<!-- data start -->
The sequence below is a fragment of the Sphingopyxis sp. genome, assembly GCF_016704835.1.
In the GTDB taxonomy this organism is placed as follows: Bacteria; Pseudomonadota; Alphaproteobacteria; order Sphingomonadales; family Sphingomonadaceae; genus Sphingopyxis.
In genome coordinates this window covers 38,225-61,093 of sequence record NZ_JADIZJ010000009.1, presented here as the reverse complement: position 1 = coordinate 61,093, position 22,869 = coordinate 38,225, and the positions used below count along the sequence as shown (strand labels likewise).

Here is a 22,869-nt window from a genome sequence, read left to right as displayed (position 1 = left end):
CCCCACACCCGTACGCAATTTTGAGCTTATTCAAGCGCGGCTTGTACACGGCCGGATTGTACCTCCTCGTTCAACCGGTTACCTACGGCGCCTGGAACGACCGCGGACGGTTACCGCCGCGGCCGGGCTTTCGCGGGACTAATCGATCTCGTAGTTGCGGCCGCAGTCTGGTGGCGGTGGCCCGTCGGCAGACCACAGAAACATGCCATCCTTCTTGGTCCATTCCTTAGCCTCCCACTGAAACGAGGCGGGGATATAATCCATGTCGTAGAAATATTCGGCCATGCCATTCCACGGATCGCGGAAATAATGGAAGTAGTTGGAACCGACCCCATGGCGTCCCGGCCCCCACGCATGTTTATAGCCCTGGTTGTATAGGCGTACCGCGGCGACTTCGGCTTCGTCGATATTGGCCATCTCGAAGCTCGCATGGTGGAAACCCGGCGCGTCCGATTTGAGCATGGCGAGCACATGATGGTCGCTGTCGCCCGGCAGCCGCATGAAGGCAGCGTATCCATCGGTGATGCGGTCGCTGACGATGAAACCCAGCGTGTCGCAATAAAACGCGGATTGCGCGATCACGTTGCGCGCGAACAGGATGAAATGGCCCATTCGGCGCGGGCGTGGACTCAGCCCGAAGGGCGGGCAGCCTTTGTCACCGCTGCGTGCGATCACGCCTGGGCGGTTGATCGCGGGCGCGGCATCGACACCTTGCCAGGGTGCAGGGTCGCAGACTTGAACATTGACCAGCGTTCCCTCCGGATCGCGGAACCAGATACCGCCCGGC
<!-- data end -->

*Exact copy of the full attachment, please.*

The sequence below is a fragment of the Sphingopyxis sp. genome, assembly GCF_016704835.1.
In the GTDB taxonomy this organism is placed as follows: Bacteria; Pseudomonadota; Alphaproteobacteria; order Sphingomonadales; family Sphingomonadaceae; genus Sphingopyxis.
In genome coordinates this window covers 38,225-61,093 of sequence record NZ_JADIZJ010000009.1, presented here as the reverse complement: position 1 = coordinate 61,093, position 22,869 = coordinate 38,225, and the positions used below count along the sequence as shown (strand labels likewise).

Here is a 22,869-nt window from a genome sequence, read left to right as displayed (position 1 = left end):
CCCCACACCCGTACGCAATTTTGAGCTTATTCAAGCGCGGCTTGTACACGGCCGGATTGTACCTCCTCGTTCAACCGGTTACCTACGGCGCCTGGAACGACCGCGGACGGTTACCGCCGCGGCCGGGCTTTCGCGGGACTAATCGATCTCGTAGTTGCGGCCGCAGTCTGGTGGCGGTGGCCCGTCGGCAGACCACAGAAACATGCCATCCTTCTTGGTCCATTCCTTAGCCTCCCACTGAAACGAGGCGGGGATATAATCCATGTCGTAGAAATATTCGGCCATGCCATTCCACGGATCGCGGAAATAATGGAAGTAGTTGGAACCGACCCCATGGCGTCCCGGCCCCCACGCATGTTTATAGCCCTGGTTGTATAGGCGTACCGCGGCGACTTCGGCTTCGTCGATATTGGCCATCTCGAAGCTCGCATGGTGGAAACCCGGCGCGTCCGATTTGAGCATGGCGAGCACATGATGGTCGCTGTCGCCCGGCAGCCGCATGAAGGCAGCGTATCCATCGGTGATGCGGTCGCTGACGATGAAACCCAGCGTGTCGCAATAAAACGCGGATTGCGCGATCACGTTGCGCGCGAACAGGATGAAATGGCCCATTCGGCGCGGGCGTGGACTCAGCCCGAAGGGCGGGCAGCCTTTGTCACCGCTGCGTGCGATCACGCCTGGGCGGTTGATCGCGGGCGCGGCATCGACACCTTGCCAGGGTGCAGGGTCGCAGACTTGAACATTGACCAGCGTTCCCTCCGGATCGCGGAACCAGATACCGCCCGGC